Increasing costs associated with burial, shortage of cometary spaces, decreasing religious restrictions and eco-consciousness have now prompted more and more people to think about cremation instead of being buried after their passing. The process is often found to be more affordable and less time-consuming; the ashes can be divided among families to store in an urn, bury or release into the water. While the ceremony was traditionally more popular in Hindu and Buddhist cultures, the practice is now used across the world.
In the early days, cremation consisted of a large pyre in an open ground where families gathered to say goodbye to their lost ones. Now, modern crematoriums offer electric cremation options set within gathering spaces that are designed to be respectful towards those lost and to encourage introspection in the friends and family. These buildings go beyond catering to the functional needs of the space to create a transcendental environment that is conducive to emotional healing.
This project not only prioritizes the essential functions of a crematorium but also the emotional needs of the deceased’s family and friends. It is articulated as a series of geometries, tones and textures that come together in an abstract composition. Visitors are greeted by a small water body when they enter the complex. When in the ceremony room, bamboo plants stand behind the altar given their significance in Chinese traditions. From there, visitors are led to a central garden or a tiled lawn that provides a space for them to be one with their emotions. The garden also has a soothing waterfall with bubbles appearing in the center to symbolize birth.
The crematorium is a funnel-like building that allows people to accompany their loved ones up to the cremation furnace. It has a stone base with a lighter form that covers it like a tent. The contrast between the two materials represents the anchoring earth and the uncertain heavenly journey. A large opening on top is oriented toward the sun and guides light to the forecourt where it falls upon a glass mosaic. The firm planned the space in a way that the cremation area is separate from the main auditorium. This design decision allows family members to have the parting ceremony either on-site or even in the privacy of their own homes, independent of the cremation process. The accompanying members are also given a choice of leaving the casket in the forecourt or accompanying it to the furnace and even observing as it enters the furnace.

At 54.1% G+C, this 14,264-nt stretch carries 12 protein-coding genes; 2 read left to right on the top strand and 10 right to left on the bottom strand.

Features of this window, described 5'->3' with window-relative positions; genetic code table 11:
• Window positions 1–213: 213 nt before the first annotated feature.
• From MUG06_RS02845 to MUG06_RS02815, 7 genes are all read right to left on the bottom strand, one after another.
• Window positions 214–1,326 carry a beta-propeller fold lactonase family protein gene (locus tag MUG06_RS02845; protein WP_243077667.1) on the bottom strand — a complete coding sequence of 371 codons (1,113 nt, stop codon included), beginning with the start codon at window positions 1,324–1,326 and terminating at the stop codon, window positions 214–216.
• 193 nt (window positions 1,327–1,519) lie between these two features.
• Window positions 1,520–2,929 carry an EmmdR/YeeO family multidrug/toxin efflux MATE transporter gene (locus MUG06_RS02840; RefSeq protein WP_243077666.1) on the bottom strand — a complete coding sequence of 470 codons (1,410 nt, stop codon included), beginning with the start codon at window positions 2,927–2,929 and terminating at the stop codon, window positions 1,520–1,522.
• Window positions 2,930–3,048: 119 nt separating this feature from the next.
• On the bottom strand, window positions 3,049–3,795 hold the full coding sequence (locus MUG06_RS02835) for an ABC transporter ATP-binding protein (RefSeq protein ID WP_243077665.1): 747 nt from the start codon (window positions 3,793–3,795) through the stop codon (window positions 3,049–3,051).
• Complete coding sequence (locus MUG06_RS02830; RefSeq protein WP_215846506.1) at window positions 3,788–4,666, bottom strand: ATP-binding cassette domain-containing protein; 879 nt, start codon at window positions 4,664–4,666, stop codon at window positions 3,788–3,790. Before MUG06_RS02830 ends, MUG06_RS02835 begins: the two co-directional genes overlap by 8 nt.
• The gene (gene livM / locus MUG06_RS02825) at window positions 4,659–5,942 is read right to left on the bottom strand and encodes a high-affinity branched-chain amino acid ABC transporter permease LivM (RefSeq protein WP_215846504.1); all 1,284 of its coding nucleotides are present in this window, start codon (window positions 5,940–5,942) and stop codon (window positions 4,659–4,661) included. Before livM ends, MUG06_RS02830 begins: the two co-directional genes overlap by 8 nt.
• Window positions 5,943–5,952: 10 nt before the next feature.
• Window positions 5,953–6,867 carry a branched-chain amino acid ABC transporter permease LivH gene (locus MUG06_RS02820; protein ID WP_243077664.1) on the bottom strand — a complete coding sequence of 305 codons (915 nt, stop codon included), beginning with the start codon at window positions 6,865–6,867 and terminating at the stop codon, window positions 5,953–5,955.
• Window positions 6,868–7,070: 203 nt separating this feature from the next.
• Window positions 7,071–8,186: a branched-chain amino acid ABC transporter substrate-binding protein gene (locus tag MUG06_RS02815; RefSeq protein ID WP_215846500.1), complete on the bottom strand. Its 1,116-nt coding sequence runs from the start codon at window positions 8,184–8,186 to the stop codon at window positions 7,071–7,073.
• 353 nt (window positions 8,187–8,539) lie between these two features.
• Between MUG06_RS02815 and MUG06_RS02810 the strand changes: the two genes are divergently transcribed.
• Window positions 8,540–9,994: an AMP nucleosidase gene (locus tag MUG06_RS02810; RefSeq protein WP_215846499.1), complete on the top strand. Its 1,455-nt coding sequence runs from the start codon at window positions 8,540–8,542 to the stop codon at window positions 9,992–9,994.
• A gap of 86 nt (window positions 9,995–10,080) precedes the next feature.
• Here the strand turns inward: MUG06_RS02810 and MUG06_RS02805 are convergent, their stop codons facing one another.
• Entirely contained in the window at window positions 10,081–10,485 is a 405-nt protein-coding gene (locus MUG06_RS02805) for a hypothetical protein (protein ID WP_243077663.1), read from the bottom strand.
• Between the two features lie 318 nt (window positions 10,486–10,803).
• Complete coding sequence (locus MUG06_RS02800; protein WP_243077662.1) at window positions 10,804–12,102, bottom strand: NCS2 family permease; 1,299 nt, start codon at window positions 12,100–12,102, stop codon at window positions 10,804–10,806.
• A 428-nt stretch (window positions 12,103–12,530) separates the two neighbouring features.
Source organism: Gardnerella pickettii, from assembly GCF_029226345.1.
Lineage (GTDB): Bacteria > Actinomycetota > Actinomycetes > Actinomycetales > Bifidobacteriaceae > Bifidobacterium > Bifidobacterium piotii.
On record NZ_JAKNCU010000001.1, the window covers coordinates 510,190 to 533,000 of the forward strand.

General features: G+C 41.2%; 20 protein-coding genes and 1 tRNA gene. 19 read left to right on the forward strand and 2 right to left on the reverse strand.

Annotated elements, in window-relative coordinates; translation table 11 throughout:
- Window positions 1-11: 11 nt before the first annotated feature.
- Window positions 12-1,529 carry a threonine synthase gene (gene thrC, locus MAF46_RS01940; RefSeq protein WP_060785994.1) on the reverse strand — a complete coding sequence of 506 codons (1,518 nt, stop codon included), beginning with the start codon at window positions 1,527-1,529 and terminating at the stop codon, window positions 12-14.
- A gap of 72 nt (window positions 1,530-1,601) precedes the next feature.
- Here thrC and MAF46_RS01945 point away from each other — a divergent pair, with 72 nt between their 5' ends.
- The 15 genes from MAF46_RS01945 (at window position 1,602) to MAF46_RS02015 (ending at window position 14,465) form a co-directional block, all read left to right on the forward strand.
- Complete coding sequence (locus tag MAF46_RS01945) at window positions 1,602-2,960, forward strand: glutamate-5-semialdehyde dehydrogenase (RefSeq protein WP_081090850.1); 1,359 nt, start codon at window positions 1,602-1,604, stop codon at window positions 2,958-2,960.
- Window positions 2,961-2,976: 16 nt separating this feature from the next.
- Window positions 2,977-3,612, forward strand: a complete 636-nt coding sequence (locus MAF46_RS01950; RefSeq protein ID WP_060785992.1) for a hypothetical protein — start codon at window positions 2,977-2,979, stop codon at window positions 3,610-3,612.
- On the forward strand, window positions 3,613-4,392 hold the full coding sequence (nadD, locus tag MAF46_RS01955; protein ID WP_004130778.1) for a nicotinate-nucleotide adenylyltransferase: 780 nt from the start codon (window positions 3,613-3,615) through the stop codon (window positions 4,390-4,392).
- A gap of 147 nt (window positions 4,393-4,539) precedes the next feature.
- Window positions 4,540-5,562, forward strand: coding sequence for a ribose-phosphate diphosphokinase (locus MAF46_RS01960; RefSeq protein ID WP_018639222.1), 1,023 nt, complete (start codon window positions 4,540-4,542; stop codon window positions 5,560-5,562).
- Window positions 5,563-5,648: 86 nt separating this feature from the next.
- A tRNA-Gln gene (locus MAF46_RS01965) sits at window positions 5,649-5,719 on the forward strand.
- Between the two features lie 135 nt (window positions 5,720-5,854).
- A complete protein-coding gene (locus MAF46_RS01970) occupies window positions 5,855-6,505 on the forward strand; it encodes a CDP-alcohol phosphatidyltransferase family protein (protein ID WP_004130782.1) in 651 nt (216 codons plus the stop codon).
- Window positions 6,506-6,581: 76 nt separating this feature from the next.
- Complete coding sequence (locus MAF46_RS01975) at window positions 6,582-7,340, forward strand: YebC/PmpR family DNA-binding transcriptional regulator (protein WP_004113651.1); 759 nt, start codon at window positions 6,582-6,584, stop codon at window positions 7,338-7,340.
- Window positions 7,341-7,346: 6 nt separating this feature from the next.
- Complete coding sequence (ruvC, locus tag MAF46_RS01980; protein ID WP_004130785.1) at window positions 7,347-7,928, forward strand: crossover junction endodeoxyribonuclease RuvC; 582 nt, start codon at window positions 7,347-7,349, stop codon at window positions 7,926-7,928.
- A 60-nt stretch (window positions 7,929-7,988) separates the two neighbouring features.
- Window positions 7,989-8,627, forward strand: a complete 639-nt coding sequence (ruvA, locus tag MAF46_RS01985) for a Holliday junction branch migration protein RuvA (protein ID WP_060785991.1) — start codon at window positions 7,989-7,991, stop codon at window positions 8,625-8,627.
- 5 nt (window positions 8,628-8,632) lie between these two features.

The Kingaroy Crematorium is set within a landscape of poplar and eucalyptus trees. Its indoor spaces blend into the outdoors with the help of translucent clerestories and openings. A cross-shaped corridor separates this space from the service and process area. The openness of the structure and non-denominational spaces welcome all and are especially significant for those who have a strong connection with the land. The greenery around helps create a comforting sanctuary to support those in their times of grief and mourning.
The firm went about changing the perception of a cemetery and crematorium by choreographing movement through architecture that also acts as sculpture. After entering the parking lot, people can take a bridge through the garden and over a water channel to reach the ceremony square flanked by water. It also has a metallic sculpture that covers the chimneys of the cremator. On one side, there is also a ramp that leads to the temple doors. This ramp also conceals the tunnel used to move the bodies from the ceremony area to the furnace. The temple area has a series of cylindrical pendant lights suspended from the ceiling to give it height. Natural light also filters in through cracks in the side.
A surrounding swamp acts as a backdrop for the Crematorium Hofheide. Visitors can walk across a path through these shallow waters to the main ceremony building. An open pavilion-like form is used instead of a more traditional building to leave more room for people to accept and express their emotions within nature. The structure is enveloped by a fringe-like layer that falls halfway down from the roof. The gathering space takes on a more somber tone with a large skylight coming down in the center, acting as a spotlight. The corridors inside also have slits on the sides to allow light to enter the space. The entire precinct contains the crematorium, a park as well as two cemeteries.
The brief asked the firm to accommodate a crematorium that supported Hindu rituals in an existing cemetery. This resulted in a series of open forms scattered around the entire site. The team used the five steps of the ritual process to guide this design: preparation, cremation, mourning, purification and commemoration. The pavilions are a space for consolation, the waiting halls to bow in honor, and the funeral pyre at the end to liberate the ones lost. These emotions are represented through form. For example, the structure holding the funeral pyre falls outwards and opens up to the sky. Scriptures from the Gita are also engraved into the angled precast concrete walls.